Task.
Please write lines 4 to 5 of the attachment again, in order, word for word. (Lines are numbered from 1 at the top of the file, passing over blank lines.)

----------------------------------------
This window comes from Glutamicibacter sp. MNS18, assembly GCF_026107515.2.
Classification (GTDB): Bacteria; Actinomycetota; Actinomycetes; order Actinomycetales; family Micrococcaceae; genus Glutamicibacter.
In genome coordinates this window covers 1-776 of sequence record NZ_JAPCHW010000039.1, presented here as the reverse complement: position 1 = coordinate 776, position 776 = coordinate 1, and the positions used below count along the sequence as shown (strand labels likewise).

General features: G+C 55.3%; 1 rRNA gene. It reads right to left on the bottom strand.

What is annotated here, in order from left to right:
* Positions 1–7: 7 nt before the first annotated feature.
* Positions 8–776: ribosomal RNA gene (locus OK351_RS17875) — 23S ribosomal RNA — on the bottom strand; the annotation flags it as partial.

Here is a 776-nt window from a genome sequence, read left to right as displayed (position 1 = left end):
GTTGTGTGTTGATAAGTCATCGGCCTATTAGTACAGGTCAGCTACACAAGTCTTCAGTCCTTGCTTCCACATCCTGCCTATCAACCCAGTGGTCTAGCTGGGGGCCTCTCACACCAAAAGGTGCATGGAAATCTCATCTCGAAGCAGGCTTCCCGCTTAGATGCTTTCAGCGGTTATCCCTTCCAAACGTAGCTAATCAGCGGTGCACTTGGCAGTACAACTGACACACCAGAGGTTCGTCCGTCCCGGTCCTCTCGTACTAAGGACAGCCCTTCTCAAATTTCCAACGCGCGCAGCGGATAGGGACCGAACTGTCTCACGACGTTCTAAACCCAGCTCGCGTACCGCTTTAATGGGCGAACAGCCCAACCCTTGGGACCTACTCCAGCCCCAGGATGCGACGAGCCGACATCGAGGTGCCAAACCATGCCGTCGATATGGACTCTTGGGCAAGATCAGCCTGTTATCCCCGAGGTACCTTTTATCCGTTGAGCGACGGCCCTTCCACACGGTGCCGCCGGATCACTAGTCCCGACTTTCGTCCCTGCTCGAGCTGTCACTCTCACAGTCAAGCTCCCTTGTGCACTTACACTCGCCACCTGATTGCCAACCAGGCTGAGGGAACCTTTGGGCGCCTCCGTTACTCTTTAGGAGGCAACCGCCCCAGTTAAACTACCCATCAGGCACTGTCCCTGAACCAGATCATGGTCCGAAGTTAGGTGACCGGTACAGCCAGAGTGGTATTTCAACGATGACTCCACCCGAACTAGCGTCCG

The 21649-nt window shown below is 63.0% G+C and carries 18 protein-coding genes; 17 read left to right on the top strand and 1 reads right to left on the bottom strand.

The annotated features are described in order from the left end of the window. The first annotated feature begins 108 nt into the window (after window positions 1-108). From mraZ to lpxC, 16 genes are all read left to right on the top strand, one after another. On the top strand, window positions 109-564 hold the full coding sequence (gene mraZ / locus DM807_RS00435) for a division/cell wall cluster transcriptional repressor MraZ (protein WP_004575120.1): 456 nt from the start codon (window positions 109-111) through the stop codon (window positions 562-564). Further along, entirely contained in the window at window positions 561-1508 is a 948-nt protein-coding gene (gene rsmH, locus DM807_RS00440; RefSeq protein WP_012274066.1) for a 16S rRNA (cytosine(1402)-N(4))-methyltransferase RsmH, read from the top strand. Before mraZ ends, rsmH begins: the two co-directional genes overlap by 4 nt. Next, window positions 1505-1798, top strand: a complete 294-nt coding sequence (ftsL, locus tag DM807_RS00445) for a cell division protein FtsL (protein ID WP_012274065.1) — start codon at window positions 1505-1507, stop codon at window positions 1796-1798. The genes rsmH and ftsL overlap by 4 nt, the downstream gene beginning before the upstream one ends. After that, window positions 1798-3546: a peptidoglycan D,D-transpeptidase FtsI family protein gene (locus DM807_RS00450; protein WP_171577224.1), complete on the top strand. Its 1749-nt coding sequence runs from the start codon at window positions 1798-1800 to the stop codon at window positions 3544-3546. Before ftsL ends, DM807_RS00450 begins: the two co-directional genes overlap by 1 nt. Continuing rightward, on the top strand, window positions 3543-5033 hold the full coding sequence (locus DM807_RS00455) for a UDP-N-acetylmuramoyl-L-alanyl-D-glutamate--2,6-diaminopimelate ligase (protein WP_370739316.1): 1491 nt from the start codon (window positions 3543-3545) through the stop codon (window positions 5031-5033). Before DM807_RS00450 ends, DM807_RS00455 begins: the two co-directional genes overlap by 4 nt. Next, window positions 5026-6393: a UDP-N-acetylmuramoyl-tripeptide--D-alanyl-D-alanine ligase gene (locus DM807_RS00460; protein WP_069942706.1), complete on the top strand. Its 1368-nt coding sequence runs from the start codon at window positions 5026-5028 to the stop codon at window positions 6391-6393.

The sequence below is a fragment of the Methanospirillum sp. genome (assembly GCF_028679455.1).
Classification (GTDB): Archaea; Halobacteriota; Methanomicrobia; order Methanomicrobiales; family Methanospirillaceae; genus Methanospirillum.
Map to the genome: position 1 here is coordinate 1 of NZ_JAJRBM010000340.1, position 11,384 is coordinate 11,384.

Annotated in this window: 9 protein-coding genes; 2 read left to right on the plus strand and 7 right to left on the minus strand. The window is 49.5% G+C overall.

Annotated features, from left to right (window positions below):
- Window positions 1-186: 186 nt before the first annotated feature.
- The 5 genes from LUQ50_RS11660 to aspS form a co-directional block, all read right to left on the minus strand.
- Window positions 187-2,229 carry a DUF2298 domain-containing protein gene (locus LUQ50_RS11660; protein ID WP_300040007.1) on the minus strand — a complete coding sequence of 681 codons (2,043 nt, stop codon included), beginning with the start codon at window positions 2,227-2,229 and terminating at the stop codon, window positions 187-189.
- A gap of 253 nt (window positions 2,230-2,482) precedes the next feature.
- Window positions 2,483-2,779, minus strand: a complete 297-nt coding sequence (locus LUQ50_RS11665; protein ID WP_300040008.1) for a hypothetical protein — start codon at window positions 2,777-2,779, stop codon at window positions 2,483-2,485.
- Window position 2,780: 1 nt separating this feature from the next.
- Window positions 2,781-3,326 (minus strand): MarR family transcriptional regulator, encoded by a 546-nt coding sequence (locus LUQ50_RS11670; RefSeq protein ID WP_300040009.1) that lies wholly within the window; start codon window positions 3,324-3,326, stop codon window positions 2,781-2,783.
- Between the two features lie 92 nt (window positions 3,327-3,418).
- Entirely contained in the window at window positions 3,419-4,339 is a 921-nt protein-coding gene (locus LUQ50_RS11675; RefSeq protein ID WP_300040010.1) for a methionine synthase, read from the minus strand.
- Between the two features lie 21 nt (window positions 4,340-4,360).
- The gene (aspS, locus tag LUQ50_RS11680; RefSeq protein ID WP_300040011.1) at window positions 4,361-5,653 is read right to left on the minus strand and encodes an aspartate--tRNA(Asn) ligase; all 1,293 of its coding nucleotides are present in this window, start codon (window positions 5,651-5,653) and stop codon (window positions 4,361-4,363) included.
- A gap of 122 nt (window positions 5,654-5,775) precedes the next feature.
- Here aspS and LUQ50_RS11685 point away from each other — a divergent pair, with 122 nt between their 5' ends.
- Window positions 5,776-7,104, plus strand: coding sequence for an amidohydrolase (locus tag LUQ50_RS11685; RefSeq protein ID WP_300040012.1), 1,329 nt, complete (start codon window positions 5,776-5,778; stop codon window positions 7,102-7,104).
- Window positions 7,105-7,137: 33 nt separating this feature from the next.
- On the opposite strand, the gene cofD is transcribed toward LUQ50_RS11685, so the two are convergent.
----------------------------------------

General features: G+C 55.3%; 1 rRNA gene. It reads right to left on the bottom strand.

What is annotated here, in order from left to right: